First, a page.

Wednesday, November 30, 2011
Here's the blurb:
Can a bad boy angel and a dispirited mortal find a Christmas miracle together?
Alice Garner scores a great contract to illustrate a children’s book by a famous author, but lack of inspiration forces her to cancel her holiday plans. Alone on Christmas to meet her looming deadline, Alice wishes on her Christmas tree angel for help.
Luke, newly promoted to Watcher Angel, is reluctant to take the assignment. Long ago, his fiancée broke his mortal heart on Christmas Eve, and even returning to Earth on his Harley won’t dull the sting. Good thing the ground rules forbid getting involved with an assignment—Alice is tempting, but he’d rather not stay on Earth.
But Luke brings Alice more than inspiration. He reawakens her heart. Now Alice has to convince him he’s her greatest wish. With a little Christmas magic, can she convince him to break the ground rules and stay?
Friday, November 25, 2011
Thursday, November 24, 2011
Tuesday, November 22, 2011
Saturday, November 19, 2011
Friday, November 11, 2011
Never, in her wildest dreams, did she imagine witnessing something like this. Seeing the four naked Indians toss Adam off the bank and into the river had frightened her beyond measure. When she saw that he could not swim, she had considered saving him, but the Indians had pushed past her.
In moments she realized that they had decided, for some unknown reason, to teach Adam Skelding to swim. The rest of the afternoon she sat under the oak trees and watched the antics of five very naked men.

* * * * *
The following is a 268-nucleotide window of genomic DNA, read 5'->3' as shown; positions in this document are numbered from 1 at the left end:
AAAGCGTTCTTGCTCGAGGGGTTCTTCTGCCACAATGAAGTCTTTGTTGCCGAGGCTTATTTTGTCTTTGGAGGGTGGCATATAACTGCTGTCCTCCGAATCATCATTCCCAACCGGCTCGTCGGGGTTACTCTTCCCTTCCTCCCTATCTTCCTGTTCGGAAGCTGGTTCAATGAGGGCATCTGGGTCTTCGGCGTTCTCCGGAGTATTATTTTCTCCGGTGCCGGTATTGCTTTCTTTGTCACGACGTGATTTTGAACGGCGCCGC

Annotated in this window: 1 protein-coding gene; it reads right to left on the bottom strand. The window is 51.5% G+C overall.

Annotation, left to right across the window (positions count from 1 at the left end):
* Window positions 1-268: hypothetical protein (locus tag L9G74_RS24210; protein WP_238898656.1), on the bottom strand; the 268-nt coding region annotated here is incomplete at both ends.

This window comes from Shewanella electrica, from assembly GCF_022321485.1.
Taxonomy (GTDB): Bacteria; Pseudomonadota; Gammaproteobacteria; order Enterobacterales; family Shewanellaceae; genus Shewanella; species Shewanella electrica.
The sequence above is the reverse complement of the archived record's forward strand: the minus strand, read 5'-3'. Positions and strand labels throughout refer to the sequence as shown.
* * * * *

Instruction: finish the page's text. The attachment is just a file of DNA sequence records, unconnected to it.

Now, the man who captured her attention the most lay next to her. Water glistened on his olive skin. She couldn’t keep her gaze off the hills and valleys of the muscles across those broad shoulders, back, and tight rear end. He breathed hard, making everything ripple just slightly. Entrancing to witness.
With effort she focused on his face, but he had closed his eyes.
“Why did they do that?”
The Indians had also emerged from the water and donned their loincloths and moccasins once more. The eagle, which had remained perched in one of the trees nearby during most of the day, lifted from its leafy shelter and circled the group of Indians.
First one blue eye opened and then the other. Rolling on his side to face her, Adam propped his head on his hand, resting his elbow on the ground.
“Because I could not swim. Black Wolf and the others knew this.”
“How did they find out?” Marilla hoped he would confide in her enough to tell his story. Curiosity just about ate her up.
He sighed and rolled onto his back, totally distracting her once more. His manhood grew stiff…and big…and swollen, unlike the Indians. She swallowed hard. He appeared not to notice her interest and seemed very comfortable lying nude.
“During the war, my partner, Pamela, and I worked in Richmond. We discovered that the Confederates had built a secret weapon. We had to get that information to the North. But after learning about this weapon, Pamela disappeared. One of my agents saw her leaving town with a Confederate officer. I thought she had been kidnapped, so I rode to the rescue, fool that I was. In the struggle I ended up in the river. Black Wolf and his friends arrived in time to pull me out of the water.”
Sitting up, Adam reached for his shirt, which Marilla had spread to dry on the grassy bank, and started to dress. She found herself wishing he wouldn’t cover his magnificent body, but said nothing to stop him. The idea would be unseemly.
Adam turned away and headed toward the Indians, who had gathered around the wagon to feast again, feeding scraps to the bird on Black Wolf’s arm. Marilla watched him walk away. He had loved Pamela. His obvious pain said so.